Business people, I see you out there, checking your personal emails, looking at your sister-in-law’s vacation pictures on Facebook, and trying to figure out Instagram for your Android. Basically, you have some time, spare time. No, I don’t want to hear the excuses, as if I was your personal trainer. But I am going to tell you to work!
How serious are you about online exposure? Is online marketing a fad you heard of, one you would like to ‘try,’ one you would like to wear around your key ring like a scarcely used gym membership? SEO is not a fad. Social media optimization is not a trend. Cultivating online reputation and authority does not ‘sound interesting’; it’s an absolute need. Are you ready to get to work? If not, there’s the door (points away from computer). I don’t think you’re strong enough to survive in here. If so, here are two exercises to consider:
I know you’ve probably heard an SEO practitioner or two say something about engagement. Does your vertical have an online presence? It’s likely. How would you rate your participation? Could you put in more effort? Think about a healthy dose of regular participation. Do you read and comment on other blogs? Doing so is the trademark of a community contributor. The process (like being healthy) has intrinsic value; it’s good for you, expanding your knowledge; but, some people need extrinsic rewards and motivation. I read Bill Slawski’s review of the Google comment patent. It’s thorough and deserves a read; but, in short, participation and ‘who’ one is online may become more important, influencing search results.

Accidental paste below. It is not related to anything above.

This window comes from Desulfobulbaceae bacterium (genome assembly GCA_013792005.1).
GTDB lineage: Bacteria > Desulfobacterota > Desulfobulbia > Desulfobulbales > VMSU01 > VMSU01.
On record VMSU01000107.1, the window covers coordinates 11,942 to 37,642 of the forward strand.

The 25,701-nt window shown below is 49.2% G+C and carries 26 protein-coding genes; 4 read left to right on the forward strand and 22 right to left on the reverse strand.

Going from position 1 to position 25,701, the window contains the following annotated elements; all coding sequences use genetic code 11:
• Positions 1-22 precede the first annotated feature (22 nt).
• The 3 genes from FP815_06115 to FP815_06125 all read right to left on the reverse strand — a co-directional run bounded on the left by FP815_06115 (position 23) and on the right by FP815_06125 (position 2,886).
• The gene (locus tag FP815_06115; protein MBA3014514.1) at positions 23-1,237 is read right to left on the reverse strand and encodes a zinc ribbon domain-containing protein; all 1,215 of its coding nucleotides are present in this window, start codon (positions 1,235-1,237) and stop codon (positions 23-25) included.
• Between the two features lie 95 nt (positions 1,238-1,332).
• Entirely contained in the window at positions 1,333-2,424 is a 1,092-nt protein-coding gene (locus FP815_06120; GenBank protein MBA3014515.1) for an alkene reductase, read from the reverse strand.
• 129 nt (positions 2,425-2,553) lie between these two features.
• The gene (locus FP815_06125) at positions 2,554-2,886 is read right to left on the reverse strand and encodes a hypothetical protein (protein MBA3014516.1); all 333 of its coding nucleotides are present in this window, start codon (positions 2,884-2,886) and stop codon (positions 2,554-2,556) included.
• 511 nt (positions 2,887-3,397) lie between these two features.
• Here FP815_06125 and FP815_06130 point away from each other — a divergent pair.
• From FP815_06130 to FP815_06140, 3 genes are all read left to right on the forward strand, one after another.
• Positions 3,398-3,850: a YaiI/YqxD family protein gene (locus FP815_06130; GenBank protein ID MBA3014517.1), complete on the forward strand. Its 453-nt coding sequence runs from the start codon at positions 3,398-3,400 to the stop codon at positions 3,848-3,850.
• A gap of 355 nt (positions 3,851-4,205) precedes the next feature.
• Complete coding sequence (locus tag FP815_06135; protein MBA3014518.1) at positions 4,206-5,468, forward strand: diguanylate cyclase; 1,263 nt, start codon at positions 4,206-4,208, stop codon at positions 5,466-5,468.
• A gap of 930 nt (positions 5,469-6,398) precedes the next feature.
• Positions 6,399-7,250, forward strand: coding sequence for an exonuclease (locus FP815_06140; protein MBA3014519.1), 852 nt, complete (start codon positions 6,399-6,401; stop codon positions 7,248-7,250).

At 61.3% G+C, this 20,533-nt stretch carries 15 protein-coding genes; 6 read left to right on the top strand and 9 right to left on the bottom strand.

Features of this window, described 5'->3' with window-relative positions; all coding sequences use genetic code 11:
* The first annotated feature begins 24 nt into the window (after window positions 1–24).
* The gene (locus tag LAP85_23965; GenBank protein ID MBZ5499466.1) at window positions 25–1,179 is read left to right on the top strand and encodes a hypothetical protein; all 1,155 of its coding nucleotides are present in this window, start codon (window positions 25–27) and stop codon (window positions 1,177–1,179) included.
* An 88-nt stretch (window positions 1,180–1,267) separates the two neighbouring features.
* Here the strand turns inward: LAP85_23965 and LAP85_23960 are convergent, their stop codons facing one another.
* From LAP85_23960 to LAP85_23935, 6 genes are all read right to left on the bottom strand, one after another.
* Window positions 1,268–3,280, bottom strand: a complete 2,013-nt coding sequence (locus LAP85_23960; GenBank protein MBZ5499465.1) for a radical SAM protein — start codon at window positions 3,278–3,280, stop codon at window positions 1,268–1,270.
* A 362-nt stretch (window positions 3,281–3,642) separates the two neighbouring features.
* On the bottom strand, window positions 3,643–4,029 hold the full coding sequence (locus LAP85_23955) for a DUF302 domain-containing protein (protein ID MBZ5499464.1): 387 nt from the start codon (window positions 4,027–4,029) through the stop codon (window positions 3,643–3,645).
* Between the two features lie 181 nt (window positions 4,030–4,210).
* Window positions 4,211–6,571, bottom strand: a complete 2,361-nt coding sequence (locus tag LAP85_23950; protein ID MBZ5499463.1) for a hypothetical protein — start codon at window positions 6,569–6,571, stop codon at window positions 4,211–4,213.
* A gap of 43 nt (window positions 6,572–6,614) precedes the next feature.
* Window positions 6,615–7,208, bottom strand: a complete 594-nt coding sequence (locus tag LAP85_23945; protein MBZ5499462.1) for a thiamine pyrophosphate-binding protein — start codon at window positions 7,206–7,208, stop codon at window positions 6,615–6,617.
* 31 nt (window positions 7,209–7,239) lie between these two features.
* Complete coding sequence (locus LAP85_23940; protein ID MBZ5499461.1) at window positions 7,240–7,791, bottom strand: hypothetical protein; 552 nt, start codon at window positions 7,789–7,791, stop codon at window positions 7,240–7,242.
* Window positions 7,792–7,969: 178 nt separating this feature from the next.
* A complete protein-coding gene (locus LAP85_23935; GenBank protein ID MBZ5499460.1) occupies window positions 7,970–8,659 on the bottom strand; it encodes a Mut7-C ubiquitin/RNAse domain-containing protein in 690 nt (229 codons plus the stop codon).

“Under an Agent Rank/Author Rank approach, the reputation scores for authors could influence search rankings in social search and Web search. It’s also possible that the reputations of commentors could influence those rankings as well.”
What is further interesting is the notion that the authority of other authors (commenting on ‘your’ blog) may influence the rankings of that Web page:
“In addition, the reputations of particular authors may be used to adjust the reputations of other authors. For example, if Stephen King (who presumably knows his stuff, as the author of On Writing) gives 5 stars or a similar high ranking to another author, the reputation of that other author will increase more than it would if an unknown with a small reputation did the same.”
I also read another great post earlier by Gianluca Fiorelli on content curation. I love reading and gathering content. You should too. It’s good for you. I suggest going through the post because it links to a lot of tools, necessary for identifying, gathering, and producing content.
There are a lot of benefits to exercising with content. For one, you’re learning in the process. You’re learning of authoritative personalities, hot topics, evergreen topics, and best practices in your respective vertical. Additionally, you’re indirectly creating a good reputation for yourself in the process, a keeper of great content.